Appeal from Circuit Court of Livingston County. No. 94CF145. Honorable Charles E. Glennon, Judge Presiding.
Released for Publication August 27, 1996. As Corrected August 30, 1996.
Honorable Robert J. Steigmann, J., Honorable Frederick S. Green, J., Honorable Rita B. Garman, J., Concurring. Justice Steigmann delivered the opinion of the court.
The opinion of the court was delivered by: Steigmann
JUSTICE STEIGMANN delivered the opinion of the court:
In January 1995, a jury convicted defendant, Cheryl Nathan, of one count of aggravated battery on a correctional officer (720 ILCS 5/12-4(b)(6) (West 1992)), and the trial court later sentenced her to three years in prison. Defendant appeals, arguing that the trial court committed plain error by permitting the State to amend the indictment. We affirm.
Count I of the indictment charged defendant with aggravated battery on a correctional officer "in that *** defendant, in committing a battery, *** without legal justification knowingly caused bodily harm to Robert Raines, in that she struck [him] about his face." Count II of the indictment charged defendant with aggravated battery on a correctional officer "in that [she], in committing a battery, *** made physical contact of an insulting or provoking nature with [the officer], in that she struck [him] about his face."
At trial, correctional officer Raines and defendant both testified that defendant struck Raines in the face, spit on him, and bit his hand. However, defendant testified that she struck Raines accidentally, and she spit on him only after he hit her, and bit him only after he choked her. At the close of all evidence, the trial court permitted the State to amend both counts of the indictment to conform to the evidence. In the first count, the phrase "and bit him on his hand" was added after the word "face"; in the second count, the phrase "bit him on his hand, and spit upon his face" was added after the word "face."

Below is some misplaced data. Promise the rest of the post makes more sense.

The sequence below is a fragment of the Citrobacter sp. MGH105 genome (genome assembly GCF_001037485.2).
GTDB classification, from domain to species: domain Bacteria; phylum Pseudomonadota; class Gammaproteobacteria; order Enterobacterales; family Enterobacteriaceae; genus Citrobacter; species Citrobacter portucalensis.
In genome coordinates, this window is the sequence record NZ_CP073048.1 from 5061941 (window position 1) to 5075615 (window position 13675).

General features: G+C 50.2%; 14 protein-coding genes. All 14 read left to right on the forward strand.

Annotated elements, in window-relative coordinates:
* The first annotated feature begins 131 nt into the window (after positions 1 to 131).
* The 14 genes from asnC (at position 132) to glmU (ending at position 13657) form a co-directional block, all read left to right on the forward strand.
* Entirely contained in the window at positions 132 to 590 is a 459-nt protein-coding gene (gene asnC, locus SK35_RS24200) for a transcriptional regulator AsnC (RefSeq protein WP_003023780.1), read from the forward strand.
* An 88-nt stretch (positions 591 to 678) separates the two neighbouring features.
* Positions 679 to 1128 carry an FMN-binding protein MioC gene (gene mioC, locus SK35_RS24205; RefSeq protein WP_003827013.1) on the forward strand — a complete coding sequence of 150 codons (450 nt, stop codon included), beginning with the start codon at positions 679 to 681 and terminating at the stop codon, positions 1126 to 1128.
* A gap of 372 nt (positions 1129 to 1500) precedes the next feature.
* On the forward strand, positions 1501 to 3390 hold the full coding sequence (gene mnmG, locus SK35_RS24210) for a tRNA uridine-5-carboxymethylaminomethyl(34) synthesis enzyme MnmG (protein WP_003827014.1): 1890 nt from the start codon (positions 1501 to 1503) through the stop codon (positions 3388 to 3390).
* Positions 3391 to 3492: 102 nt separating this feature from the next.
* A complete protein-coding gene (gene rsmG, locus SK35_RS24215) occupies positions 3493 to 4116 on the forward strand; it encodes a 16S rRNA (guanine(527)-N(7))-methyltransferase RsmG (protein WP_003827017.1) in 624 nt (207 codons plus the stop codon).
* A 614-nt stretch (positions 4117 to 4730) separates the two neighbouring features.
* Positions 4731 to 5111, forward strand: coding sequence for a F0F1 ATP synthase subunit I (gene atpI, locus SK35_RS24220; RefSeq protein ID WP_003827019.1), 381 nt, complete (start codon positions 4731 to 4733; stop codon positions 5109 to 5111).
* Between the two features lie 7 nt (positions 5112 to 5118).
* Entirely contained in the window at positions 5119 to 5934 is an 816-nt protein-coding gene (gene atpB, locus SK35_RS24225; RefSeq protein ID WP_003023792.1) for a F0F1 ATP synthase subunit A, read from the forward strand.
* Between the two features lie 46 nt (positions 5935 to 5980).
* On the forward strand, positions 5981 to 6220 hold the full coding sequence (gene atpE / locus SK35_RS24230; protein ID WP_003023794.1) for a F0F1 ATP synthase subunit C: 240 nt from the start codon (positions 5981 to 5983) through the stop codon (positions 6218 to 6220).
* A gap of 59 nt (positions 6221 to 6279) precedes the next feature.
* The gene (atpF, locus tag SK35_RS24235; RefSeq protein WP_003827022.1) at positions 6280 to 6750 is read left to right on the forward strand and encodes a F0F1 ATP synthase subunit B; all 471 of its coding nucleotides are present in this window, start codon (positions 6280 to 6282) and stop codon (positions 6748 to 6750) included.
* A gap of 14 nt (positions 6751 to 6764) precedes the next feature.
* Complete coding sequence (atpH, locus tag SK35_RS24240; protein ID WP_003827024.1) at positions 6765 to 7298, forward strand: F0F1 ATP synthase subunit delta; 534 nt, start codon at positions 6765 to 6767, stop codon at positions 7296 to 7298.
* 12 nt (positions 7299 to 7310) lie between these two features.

Although defendant argues that the trial court erred by permitting the State to amend the indictment (because such amendments were substantive), she acknowledges that she made no objection at the time the court did so, nor did she raise this issue in a post-trial motion. Thus, defendant concedes that this court can review her claim of error only if we conclude that the alleged error amounts to plain error under Supreme Court Rule 615(a) (134 Ill. 2d R. 615(a)). We conclude that the circumstances of this case fall far short of constituting plain error.
In People v. Keene, 214 Ill. Dec. 194, 169 Ill. 2d 1, 17, 660 N.E.2d 901, 909-10 (1995), the supreme court held that plain error is
"marked by 'fundamental unfairness' [which] occurs only in situations which 'reveal breakdowns in the adversary system,' as distinguished from 'typical trial mistakes.' [Citation.] Put differently, what must be affected by the asserted error must be something 'fundamental to the integrity of the judicial process.' [Citation.] Essentially, the fairness of the trial must be undermined."
Not only do we conclude that the trial court's grant of the State's motion to amend the indictment does not constitute plain error, we hold that it does not constitute any error at all. An indictment may not be broadened nor a material element of the offense altered by amendment except by the grand jury. People v. Glass, 232 Ill. App. 3d 136, 147, 597 N.E.2d 660, 668, 173 Ill. Dec. 686 (1992). However, an indictment may be amended at any time, pursuant to section 111-5 of the Code of Criminal Procedure of 1963, when the defect in the charge is a matter of form. 725 ILCS 5/111-5 (West 1992); People v. Griggs, 152 Ill. 2d 1, 32, 604 N.E.2d 257, 271, 178 Ill. Dec. 1 (1992). In People v. Coleman, 49 Ill. 2d 565, 567, 276 N.E.2d 721, 722 (1971), a murder case, the indictment originally alleged that the defendant stabbed the deceased. During the presentation of the State's case, the trial court permitted the State to amend the indictment by adding, alternatively, that the defendant asphyxiated the deceased with a bedsheet or blanket. On appeal, the defendant argued that the trial court erred by permitting the amendment, but the supreme court held that the means or manner by which an offense is committed is generally a formal part of the indictment which can be amended. The court explained as follows:
"The gist of the offense with which the defendant was charged *** was the overt act of intentionally taking the life of his wife. Of this[,] the defendant was adequately informed by the indictment. He could not claim that the allegations of the amendment as ...